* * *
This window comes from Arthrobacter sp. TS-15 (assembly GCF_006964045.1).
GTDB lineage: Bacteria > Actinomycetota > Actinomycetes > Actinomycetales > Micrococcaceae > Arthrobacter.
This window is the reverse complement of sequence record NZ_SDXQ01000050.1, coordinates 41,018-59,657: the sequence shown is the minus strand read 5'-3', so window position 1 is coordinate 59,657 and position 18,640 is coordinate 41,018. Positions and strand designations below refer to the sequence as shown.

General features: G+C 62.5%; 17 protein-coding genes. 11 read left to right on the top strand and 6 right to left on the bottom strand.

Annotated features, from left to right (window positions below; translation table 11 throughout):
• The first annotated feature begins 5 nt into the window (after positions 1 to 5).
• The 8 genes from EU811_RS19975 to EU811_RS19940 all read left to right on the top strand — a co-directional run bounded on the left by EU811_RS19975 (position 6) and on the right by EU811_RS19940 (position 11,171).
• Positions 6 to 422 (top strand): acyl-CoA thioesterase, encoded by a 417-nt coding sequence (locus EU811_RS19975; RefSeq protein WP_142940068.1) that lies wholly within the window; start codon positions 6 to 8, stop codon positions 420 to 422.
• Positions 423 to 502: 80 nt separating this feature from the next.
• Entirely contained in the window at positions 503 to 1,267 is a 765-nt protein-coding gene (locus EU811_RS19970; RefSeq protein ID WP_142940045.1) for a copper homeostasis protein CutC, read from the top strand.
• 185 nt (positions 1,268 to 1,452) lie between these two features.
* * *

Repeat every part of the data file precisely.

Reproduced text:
This window comes from Arthrobacter sp. TS-15 (assembly GCF_006964045.1).
GTDB lineage: Bacteria > Actinomycetota > Actinomycetes > Actinomycetales > Micrococcaceae > Arthrobacter.
This window is the reverse complement of sequence record NZ_SDXQ01000050.1, coordinates 41,018-59,657: the sequence shown is the minus strand read 5'-3', so window position 1 is coordinate 59,657 and position 18,640 is coordinate 41,018. Positions and strand designations below refer to the sequence as shown.

General features: G+C 62.5%; 17 protein-coding genes. 11 read left to right on the top strand and 6 right to left on the bottom strand.

Annotated features, from left to right (window positions below; translation table 11 throughout):
• The first annotated feature begins 5 nt into the window (after positions 1 to 5).
• The 8 genes from EU811_RS19975 to EU811_RS19940 all read left to right on the top strand — a co-directional run bounded on the left by EU811_RS19975 (position 6) and on the right by EU811_RS19940 (position 11,171).
• Positions 6 to 422 (top strand): acyl-CoA thioesterase, encoded by a 417-nt coding sequence (locus EU811_RS19975; RefSeq protein WP_142940068.1) that lies wholly within the window; start codon positions 6 to 8, stop codon positions 420 to 422.
• Positions 423 to 502: 80 nt separating this feature from the next.
• Entirely contained in the window at positions 503 to 1,267 is a 765-nt protein-coding gene (locus EU811_RS19970; RefSeq protein ID WP_142940045.1) for a copper homeostasis protein CutC, read from the top strand.
• 185 nt (positions 1,268 to 1,452) lie between these two features.